We are forced carry our very own hells with us, and to know their maps but even the routes of access to them. If the location of Hell has been mapped and re-mapped as a personal experience since the Renaissance, defining fixed locations of Hell projects something of a state of mind to the world’s physical geography. If, to quote Marlowe’s Mephistopheles, “Hell hath no limits, nor is circumscrib’d/ In one self place; but where we are is hell,/ And where hell is, there must we ever be,” the places Hell resides is almost a practice of mapping that reflects a culture’s cartographical imagination, hell has proliferated in the age of genocide on an unknown scale, as the atrocities of Armenia, Cambodia, Argentina, Bosnia, Iraq and Rwanda have created new landscapes from hell that have proliferated in the world as real places of a level of trauma that transcends any normalcy, including the normalcy of a map.
If we carry around our personal hells with us, the worldly entrances to hell came back with a vengeance in the Second World War and long before. For the problems of these atrocities challenges on an ethical and moral scale the commensurability of our conventions of mapping, and with it any commensurability itself. Perhaps the muted colors and odd grey zones by which earlier concentration camps in the Nazi era suggest that they are zones “off of the map,” indeterminate spaces ringed by green fields, all but exempts them from conventions of mapping, their primitive barracks, gates, transports, mess halls, work fields, ditches and crematoria all outside of “normal” space, and unmapped, left to strain credibility–even if they were viewed from space by reconaissance flights, these spaces and their modern proliferation cannot be adequately morally mapped in ways we know the world.
This sense of places out of the normal, hardly part of humanity, has perhaps led to the proliferation of maps of hell online. The problem of proliferating hells is a one good way to describe modernity. From Samantha Powers’ attempt to map “problems from Hell” as eventualities the United States government will be condemned to face to the problems of mapping atrocities that recurred in the terrifying landscapes of Hades, Argentina, worldly hells have proliferated in the world from Nazi concentration camps to sites of disappearing that ask us to map the presence of hell in the world, in a grim geography of devasttion that challenged pallettes and iconography to describe adequately.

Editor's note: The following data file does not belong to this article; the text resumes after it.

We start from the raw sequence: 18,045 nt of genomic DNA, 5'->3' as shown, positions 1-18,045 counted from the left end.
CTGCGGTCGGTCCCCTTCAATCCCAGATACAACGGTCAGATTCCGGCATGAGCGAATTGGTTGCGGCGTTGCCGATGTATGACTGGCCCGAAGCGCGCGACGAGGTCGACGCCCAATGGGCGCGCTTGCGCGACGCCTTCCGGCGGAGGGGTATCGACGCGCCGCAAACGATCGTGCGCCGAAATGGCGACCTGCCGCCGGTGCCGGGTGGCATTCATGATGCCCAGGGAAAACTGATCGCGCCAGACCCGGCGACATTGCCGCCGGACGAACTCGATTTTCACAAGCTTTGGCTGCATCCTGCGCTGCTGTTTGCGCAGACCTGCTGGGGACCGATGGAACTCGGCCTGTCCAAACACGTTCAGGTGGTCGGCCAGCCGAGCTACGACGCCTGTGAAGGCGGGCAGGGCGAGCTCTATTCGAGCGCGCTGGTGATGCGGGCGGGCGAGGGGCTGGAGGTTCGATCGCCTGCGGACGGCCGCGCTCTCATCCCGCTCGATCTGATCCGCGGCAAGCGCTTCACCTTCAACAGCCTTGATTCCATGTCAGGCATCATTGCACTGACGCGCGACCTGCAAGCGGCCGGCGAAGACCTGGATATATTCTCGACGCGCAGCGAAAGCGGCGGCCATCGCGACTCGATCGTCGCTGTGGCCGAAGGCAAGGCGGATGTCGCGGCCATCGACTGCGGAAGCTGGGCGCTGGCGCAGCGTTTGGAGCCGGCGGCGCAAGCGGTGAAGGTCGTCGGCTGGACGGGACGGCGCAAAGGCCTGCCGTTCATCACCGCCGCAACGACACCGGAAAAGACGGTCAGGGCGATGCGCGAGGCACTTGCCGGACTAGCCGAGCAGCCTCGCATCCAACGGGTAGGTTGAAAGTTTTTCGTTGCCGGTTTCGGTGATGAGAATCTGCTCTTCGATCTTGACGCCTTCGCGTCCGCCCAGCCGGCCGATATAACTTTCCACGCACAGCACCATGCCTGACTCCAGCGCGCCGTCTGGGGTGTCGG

aBefore these maps of spaces of dehumanization and devastation, we are really looking into hellish worlds we had not been able to see before. But even these dots cannot capture the scale of the hellscapes that emerged for the accelerated loss of life within the industrialization of death that proceeded from Heinrich Himmler’s order of 19 July 1942 stated that unleashed mass-killings from bullets, fire, and gas extermination to fullifll the demand that by the end of December 1942, all Jews, gypsied in Greater Germany be killed, leading to an unprecedented intensity of rates of mass-killings almost impossible to map on paper or by a graph, challenging as the spatial dynamics of the three-month long burst of killings is poorly documented–intentionally–and indicate a terrifying challenge to the world of the data vis that challenges the imagination to even attempt to “map” in the over 40,000 camps of imprisonment and mass-killing that were built between 1933 and 1945, dedicated to imprisonment, forced labor, or mass killing sites dedicated to exterminating Jews, Sinti, Roma, Communists, and so-called “enemies of the state.”